This celebratory exhibition of the opening of the Centro de Arte Reina Sofía amalgamates three internationally renowned Spaniards: Eduardo Chillida, Antonio Saura and Antoni Tàpies beside three of the finest artistsom the second half of the twentieth century: Georg Baselitz, Cy Twombly and Richard Serra. The lack of historical and stylistic common ground that joins them here as well as the origins and diverse time periods of each has led the art critic, Francisco Calvo Serraller, to call the confluence an “eccentric encounter” in the exhibition notes. Having said that, is is in fact possible to consider the convergence of some of them in terms of the purpose and intent of their work. For instance, Saura clearly shares certain Expressionist references with Baselitz; the poetic and gestural nature of the material and the presence of calligraphy are also common in Tàpies and Twombly, and the preponderance of three-dimensions in Chillida's and Serra's work gives rise to analogical origins of their way of conceiving artistic creation.
The basement has been set aside for this pictorial work, while the sculptures have been placed on the upper floor; therefore, Richard Serra's Equal-Parallel: Guernica-Bengasi, a piece created exclusively for this exhibition and the room it is being exhibited in, can be seen on Floor 1. This large-scale sculpture is made with corten steel, which he starts to use around this time, and is in contrast to his previous work - a paradigmatic example of the balance between the expression of the material and the elemental nature of form.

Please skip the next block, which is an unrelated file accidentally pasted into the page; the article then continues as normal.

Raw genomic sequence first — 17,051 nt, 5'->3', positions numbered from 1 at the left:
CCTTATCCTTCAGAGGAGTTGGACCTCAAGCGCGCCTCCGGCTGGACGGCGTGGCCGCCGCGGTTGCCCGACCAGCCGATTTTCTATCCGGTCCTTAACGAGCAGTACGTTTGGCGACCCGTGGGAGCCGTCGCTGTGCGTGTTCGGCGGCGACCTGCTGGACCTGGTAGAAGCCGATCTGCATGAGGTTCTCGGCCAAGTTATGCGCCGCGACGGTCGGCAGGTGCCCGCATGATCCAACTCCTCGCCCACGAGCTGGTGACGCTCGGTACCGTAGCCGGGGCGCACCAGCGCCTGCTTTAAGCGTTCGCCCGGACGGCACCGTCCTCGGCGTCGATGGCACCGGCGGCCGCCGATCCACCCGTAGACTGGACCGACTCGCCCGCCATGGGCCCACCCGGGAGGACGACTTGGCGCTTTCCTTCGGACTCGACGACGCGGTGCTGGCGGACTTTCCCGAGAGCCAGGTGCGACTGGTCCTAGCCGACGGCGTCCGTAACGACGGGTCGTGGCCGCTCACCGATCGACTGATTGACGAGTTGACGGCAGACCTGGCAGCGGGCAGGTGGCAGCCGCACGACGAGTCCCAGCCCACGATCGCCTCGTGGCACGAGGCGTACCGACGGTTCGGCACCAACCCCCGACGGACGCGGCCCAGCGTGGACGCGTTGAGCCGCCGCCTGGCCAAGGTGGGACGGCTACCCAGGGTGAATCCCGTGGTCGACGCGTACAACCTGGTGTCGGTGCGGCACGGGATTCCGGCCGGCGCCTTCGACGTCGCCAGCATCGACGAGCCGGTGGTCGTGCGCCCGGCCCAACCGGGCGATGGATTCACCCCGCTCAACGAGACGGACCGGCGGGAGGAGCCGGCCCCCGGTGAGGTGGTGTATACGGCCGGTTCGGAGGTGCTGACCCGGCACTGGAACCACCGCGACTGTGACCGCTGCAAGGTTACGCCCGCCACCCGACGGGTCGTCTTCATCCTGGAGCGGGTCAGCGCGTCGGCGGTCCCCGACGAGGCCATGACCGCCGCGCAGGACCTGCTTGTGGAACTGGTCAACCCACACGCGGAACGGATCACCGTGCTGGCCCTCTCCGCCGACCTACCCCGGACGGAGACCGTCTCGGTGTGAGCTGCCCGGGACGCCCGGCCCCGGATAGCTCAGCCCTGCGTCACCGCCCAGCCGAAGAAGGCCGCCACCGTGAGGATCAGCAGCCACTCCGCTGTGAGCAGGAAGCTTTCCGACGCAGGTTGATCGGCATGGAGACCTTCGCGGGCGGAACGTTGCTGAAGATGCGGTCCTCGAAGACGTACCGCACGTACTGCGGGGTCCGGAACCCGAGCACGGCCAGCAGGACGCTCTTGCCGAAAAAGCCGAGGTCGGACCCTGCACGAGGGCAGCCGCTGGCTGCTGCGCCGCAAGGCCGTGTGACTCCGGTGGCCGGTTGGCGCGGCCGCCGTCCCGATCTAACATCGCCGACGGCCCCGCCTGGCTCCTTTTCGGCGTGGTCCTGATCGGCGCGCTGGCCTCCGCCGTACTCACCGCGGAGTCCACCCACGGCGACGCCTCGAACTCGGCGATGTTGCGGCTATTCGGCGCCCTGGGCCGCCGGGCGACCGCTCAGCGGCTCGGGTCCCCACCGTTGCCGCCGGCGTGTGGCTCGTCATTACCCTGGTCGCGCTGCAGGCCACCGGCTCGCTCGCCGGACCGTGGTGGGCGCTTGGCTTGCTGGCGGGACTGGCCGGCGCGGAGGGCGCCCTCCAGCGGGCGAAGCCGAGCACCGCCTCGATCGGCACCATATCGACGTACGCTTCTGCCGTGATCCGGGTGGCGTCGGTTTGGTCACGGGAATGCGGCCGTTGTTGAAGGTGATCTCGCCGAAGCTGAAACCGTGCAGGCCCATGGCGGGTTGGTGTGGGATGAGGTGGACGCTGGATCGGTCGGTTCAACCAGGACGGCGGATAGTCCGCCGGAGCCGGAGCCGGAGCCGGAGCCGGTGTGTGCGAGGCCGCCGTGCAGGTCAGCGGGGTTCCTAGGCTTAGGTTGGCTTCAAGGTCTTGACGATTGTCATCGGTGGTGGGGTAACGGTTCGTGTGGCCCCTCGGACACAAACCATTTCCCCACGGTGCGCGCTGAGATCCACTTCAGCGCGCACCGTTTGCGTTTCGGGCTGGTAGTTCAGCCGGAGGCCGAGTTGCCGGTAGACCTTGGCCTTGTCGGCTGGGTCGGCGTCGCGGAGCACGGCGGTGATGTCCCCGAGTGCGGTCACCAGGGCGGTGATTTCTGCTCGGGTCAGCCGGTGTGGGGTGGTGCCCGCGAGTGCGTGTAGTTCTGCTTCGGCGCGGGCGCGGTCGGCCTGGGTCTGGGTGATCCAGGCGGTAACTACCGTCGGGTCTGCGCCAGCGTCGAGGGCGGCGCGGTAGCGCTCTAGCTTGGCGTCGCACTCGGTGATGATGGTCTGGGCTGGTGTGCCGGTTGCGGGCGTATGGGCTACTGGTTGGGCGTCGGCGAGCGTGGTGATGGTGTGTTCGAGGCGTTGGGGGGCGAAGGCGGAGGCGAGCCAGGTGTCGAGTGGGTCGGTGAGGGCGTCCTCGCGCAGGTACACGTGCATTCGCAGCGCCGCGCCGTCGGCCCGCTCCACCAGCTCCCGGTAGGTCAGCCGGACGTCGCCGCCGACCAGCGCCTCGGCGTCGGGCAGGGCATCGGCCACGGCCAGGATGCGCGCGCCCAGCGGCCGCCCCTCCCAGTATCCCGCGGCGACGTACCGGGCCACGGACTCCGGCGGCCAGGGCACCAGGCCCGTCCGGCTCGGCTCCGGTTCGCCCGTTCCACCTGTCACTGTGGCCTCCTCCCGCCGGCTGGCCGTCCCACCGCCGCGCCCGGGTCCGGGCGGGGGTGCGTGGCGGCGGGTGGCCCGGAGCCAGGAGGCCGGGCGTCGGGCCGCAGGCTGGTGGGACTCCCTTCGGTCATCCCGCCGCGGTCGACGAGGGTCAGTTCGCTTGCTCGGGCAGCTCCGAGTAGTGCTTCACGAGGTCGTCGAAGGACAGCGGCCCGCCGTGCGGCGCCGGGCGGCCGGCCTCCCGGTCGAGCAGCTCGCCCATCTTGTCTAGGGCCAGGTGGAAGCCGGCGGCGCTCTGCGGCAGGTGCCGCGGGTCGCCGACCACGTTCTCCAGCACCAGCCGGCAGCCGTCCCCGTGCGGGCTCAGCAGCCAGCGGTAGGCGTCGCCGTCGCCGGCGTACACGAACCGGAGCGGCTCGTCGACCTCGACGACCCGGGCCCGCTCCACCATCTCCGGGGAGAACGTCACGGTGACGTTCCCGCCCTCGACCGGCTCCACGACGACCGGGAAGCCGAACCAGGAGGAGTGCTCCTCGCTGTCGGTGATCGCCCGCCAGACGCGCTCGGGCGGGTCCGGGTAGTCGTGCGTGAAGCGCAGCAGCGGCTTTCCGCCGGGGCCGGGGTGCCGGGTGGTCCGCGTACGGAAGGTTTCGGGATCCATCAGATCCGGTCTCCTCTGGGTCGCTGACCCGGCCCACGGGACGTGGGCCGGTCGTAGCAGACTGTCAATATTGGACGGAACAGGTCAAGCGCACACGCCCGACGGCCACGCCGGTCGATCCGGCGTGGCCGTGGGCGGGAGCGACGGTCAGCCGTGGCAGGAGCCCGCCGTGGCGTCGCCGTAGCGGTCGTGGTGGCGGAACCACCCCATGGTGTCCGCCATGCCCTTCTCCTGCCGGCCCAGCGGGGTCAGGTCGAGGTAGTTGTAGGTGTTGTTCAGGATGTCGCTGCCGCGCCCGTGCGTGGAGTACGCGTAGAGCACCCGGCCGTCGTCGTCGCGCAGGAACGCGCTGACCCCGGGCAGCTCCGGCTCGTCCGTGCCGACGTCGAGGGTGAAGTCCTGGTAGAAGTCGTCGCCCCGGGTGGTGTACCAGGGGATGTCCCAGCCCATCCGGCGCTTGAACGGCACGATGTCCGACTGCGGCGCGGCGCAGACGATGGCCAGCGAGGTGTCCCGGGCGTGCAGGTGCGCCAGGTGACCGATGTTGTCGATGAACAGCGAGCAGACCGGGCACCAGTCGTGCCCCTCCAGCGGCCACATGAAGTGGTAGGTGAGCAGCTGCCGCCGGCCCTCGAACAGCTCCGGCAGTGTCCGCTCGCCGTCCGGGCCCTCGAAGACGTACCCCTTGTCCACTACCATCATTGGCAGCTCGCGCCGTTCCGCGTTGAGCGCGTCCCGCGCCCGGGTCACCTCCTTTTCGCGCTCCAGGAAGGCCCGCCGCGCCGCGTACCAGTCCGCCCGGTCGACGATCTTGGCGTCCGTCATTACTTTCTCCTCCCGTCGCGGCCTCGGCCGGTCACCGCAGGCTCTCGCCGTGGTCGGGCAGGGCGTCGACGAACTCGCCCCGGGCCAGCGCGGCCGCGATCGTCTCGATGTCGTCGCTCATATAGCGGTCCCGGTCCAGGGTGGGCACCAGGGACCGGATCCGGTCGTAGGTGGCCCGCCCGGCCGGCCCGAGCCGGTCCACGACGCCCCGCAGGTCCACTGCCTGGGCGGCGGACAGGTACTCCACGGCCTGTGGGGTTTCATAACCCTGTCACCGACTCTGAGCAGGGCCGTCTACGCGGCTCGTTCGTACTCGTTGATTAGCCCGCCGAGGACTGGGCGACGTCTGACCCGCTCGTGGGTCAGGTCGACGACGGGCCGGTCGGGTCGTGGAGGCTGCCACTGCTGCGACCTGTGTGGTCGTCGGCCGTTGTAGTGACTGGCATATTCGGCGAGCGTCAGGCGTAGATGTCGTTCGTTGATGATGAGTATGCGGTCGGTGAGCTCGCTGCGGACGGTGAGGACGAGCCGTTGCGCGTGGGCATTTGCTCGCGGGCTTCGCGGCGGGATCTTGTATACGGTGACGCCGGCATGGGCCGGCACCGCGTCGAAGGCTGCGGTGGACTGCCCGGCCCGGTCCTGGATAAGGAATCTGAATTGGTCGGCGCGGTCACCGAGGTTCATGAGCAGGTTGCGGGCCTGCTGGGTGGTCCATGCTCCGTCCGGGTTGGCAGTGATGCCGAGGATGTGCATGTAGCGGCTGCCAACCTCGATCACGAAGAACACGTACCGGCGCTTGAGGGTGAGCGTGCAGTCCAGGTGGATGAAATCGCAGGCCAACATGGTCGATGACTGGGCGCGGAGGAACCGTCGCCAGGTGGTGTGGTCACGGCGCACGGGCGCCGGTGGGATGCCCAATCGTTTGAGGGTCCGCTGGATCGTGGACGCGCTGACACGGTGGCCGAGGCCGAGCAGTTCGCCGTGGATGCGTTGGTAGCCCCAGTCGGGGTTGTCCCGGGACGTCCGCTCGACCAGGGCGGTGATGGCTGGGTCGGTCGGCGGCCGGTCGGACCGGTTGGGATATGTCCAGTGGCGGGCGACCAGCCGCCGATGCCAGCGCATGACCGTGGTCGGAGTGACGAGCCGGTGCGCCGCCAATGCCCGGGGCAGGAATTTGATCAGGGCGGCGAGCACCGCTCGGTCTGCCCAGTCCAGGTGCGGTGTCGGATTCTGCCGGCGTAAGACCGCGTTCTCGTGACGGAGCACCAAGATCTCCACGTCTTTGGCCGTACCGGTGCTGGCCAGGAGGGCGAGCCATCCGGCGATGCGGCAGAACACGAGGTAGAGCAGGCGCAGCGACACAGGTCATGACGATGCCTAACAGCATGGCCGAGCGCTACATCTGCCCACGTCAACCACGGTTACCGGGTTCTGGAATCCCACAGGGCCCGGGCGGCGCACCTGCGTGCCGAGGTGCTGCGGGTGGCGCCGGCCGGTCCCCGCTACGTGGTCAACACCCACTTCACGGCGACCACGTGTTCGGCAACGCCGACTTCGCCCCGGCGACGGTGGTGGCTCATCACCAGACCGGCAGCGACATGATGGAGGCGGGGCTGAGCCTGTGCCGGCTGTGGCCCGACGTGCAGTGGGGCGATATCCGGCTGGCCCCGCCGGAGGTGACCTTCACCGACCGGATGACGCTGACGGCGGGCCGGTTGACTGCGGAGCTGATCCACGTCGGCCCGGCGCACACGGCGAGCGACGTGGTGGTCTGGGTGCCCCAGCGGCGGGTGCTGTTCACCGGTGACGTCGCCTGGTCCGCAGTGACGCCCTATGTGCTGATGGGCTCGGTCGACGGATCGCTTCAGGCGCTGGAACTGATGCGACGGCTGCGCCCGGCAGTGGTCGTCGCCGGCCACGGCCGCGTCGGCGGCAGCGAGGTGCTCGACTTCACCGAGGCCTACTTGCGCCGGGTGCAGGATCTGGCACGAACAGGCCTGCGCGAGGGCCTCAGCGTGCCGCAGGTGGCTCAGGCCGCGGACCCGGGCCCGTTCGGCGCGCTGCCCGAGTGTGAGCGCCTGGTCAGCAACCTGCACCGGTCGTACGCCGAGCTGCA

Wheras Chillida's unique conception of space is visible in this exhibition through his works realised between 1959 and 1986. Salient among these is the homage to Goethe - who died pleading for more light - and two corten steel tables, one from 1983 inspired by Omar Khayyam, the Persian mathematician and poet of wine, love and the shortness of life, and another from 1986 dedicated to Luca Paccioli, author of the Divine Proportion.
Cy Twombly's work revolves around Western classicism, using it as a poetic reflection. Among his large-scale canvases on display in the exhibition Cnidian Venus (1967) and Anabasis (1983) stand out for their connection to mythological themes.
Antoni Tàpies' works exhibited here, carried out between 1963 and 1985, are dominated by greys, blacks and ochres that contrast with other more intense tones. Collage de cabellos (1985), the most recent work in which visitors will be able to discern real hair affixed to the surface of the canvas to show the diversity of the materials commonly used by the Catalan artist.
The human face and body take centre stage in Antonio Saura's painting, with a selection spanning from 1959 to 1985. Various crucifixionsppear in the exhibition, one of which is inspired by Velázquez' Cristo Crucificado (ca. 1632). Saura also pays homage to another great as he alludes to Perro enterrado en la arena (1820) by Francisco de Goya in his piece El perro de Goya nº 1, from 1985.
The exhibition comes to a close with Baselitz's inverted figures as they employ the gesturalism characteristicc of his work, as seen in pieces such as Águila (1978) and Veronika (1983).